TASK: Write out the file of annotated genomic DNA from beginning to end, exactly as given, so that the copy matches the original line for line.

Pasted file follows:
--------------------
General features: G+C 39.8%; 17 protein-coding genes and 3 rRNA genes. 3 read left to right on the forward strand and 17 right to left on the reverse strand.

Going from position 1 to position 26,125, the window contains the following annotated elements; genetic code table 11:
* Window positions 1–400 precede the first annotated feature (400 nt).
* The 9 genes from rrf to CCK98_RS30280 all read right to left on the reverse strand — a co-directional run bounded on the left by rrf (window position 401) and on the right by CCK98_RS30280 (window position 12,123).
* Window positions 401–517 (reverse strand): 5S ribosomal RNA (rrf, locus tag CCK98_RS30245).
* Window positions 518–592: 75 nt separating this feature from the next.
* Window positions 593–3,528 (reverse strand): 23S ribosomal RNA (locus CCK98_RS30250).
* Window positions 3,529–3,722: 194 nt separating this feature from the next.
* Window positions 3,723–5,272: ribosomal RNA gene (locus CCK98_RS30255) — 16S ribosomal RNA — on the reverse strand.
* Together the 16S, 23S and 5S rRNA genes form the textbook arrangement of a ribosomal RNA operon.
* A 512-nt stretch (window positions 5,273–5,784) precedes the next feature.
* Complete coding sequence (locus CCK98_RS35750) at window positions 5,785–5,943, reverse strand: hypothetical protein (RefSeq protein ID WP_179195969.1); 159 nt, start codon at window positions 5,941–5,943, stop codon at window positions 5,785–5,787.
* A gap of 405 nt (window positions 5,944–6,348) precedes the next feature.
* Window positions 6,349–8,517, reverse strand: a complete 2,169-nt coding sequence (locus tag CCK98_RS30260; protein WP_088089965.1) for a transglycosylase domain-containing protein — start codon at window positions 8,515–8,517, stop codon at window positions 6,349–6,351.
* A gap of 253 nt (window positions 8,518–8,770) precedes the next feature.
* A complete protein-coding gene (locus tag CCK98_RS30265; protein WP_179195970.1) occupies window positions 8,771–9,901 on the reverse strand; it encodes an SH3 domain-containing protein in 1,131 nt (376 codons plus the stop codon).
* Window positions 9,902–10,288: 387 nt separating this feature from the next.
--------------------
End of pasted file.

General features: G+C 39.8%; 17 protein-coding genes and 3 rRNA genes. 3 read left to right on the forward strand and 17 right to left on the reverse strand.

Going from position 1 to position 26,125, the window contains the following annotated elements; genetic code table 11:
* Window positions 1–400 precede the first annotated feature (400 nt).
* The 9 genes from rrf to CCK98_RS30280 all read right to left on the reverse strand — a co-directional run bounded on the left by rrf (window position 401) and on the right by CCK98_RS30280 (window position 12,123).
* Window positions 401–517 (reverse strand): 5S ribosomal RNA (rrf, locus tag CCK98_RS30245).
* Window positions 518–592: 75 nt separating this feature from the next.
* Window positions 593–3,528 (reverse strand): 23S ribosomal RNA (locus CCK98_RS30250).
* Window positions 3,529–3,722: 194 nt separating this feature from the next.
* Window positions 3,723–5,272: ribosomal RNA gene (locus CCK98_RS30255) — 16S ribosomal RNA — on the reverse strand.
* Together the 16S, 23S and 5S rRNA genes form the textbook arrangement of a ribosomal RNA operon.
* A 512-nt stretch (window positions 5,273–5,784) precedes the next feature.
* Complete coding sequence (locus CCK98_RS35750) at window positions 5,785–5,943, reverse strand: hypothetical protein (RefSeq protein ID WP_179195969.1); 159 nt, start codon at window positions 5,941–5,943, stop codon at window positions 5,785–5,787.
* A gap of 405 nt (window positions 5,944–6,348) precedes the next feature.
* Window positions 6,349–8,517, reverse strand: a complete 2,169-nt coding sequence (locus tag CCK98_RS30260; protein WP_088089965.1) for a transglycosylase domain-containing protein — start codon at window positions 8,515–8,517, stop codon at window positions 6,349–6,351.
* A gap of 253 nt (window positions 8,518–8,770) precedes the next feature.
* A complete protein-coding gene (locus tag CCK98_RS30265; protein WP_179195970.1) occupies window positions 8,771–9,901 on the reverse strand; it encodes an SH3 domain-containing protein in 1,131 nt (376 codons plus the stop codon).
* Window positions 9,902–10,288: 387 nt separating this feature from the next.